THE advocacy group seeking justice for women kept at Magdalene laundries will today take their campaign to the United Nations Committee Against Torture.
Earlier this week, Minister for Justice Alan Shatter told the Dáil that his department has prepared a draft submission for the Government on the Magdalene laundries and he intends bringing it to Cabinet in early June at the latest. The HSE has also drawn up a report on the laundries for the minister’s consideration.
“I expect to be in a position to make certain announcements after my colleagues in Government have had an opportunity to consider the matter. I hope matters will be advanced in a positive and helpful way as a consequence of the proposals that will be brought forward,” Mr Shatter said.
Maeve O’Rourke from the Justice for Magdalenes (JFM) group is due to make a verbal submission to the UN Committee Against Torture in Geneva today, where she will tell the panel that former residents still alive today, continue to suffer degrading treatment in violation of Article 16 of the UN Convention Against Torture (UNCAT).
JFM estimate that tens of thousands of women were sent to the laundries. Many of them are dead.
Ms O’Rourke will also argue, by refusing to investigate and ensure redress for survivors, the state is disregarding its obligations under UNCAT Articles 12-14.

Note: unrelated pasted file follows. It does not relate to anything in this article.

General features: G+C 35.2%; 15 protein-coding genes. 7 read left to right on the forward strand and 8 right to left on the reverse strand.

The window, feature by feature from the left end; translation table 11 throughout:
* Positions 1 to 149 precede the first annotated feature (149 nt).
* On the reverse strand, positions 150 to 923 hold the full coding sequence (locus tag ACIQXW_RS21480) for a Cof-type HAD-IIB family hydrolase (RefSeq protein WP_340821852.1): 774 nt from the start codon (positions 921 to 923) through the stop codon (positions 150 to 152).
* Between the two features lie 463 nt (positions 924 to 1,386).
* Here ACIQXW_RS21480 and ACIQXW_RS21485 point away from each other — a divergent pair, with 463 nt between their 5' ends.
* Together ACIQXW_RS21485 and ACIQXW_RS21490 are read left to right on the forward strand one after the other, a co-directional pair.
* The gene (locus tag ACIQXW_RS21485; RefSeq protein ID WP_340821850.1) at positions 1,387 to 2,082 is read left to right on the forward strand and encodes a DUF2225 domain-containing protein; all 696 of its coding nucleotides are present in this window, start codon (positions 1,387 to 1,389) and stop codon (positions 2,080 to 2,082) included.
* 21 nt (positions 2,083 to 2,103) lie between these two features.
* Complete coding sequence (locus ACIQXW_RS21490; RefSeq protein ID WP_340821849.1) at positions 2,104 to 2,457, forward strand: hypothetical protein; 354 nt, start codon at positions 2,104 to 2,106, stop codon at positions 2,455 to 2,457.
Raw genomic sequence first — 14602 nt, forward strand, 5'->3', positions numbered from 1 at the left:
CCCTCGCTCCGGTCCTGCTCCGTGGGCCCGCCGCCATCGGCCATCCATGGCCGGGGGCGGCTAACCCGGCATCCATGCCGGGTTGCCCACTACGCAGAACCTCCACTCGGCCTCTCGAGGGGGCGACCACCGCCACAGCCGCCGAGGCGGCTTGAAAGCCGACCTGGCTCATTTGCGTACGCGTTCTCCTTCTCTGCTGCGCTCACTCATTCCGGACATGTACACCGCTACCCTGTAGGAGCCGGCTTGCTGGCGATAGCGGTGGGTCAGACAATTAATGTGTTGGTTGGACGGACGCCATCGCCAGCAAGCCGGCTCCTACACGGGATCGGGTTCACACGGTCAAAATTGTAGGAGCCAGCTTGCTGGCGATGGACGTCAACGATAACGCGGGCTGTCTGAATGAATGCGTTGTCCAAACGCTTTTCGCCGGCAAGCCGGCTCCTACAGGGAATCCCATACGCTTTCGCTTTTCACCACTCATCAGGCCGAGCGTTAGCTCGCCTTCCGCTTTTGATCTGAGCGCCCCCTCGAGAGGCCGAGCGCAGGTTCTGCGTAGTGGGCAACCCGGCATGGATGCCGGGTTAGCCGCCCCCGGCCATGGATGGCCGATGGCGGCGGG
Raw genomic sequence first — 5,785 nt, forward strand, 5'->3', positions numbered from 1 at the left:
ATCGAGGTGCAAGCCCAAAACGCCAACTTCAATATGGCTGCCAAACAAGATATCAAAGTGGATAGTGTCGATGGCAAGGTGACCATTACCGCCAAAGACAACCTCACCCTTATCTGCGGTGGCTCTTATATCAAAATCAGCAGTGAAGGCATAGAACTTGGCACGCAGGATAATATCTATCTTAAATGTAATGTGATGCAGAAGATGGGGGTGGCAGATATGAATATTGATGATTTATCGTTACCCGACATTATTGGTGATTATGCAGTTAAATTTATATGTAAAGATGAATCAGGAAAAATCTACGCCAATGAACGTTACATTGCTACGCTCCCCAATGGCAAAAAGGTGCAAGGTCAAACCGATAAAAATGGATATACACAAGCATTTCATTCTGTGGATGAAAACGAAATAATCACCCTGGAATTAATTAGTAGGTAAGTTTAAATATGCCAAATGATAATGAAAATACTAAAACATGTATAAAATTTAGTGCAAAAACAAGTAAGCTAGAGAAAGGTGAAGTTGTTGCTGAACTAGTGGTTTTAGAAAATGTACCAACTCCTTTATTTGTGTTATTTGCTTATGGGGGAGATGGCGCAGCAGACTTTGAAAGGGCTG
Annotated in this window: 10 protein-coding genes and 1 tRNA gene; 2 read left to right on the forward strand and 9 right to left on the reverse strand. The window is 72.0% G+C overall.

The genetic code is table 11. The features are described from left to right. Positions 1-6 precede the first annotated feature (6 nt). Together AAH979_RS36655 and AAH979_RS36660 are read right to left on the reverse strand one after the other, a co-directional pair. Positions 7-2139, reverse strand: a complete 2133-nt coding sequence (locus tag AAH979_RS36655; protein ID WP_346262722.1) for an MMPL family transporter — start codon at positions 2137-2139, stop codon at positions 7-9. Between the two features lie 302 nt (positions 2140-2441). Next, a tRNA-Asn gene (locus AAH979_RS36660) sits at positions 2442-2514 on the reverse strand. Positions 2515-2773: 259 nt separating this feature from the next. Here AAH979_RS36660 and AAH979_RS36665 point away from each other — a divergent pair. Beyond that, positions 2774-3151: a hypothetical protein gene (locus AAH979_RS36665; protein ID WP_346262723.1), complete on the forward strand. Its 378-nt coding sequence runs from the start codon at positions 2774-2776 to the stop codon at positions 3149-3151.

“They have received no apology from the state, no investigation, no redress, and no compensation for their abuse. They receive no pension for their unpaid labour,” said.
Between 1922 and 1996, 10 Magdalene laundries operated here, run by four Catholic orders of nuns.
JFM is arguing the state had a role to play in the laundries as it knew children were imprisoned there and were supplying child labour. They have also shown state policy required the transfer of ‘repeat’ unmarried mothers from state-funded mother and baby homes to the unregulated laundry institutions. It has also harshly criticised the state for not forcing the religious orders to release their detailed records on Magdalene detainees.
In November 2010, the Irish Human Rights Commission said there is sufficient evidence of state responsibility for unlawful imprisonment, servitude, forced labour and cruel and degrading treatment, and called for a statutory inquiry into human rights violations at the laundries.
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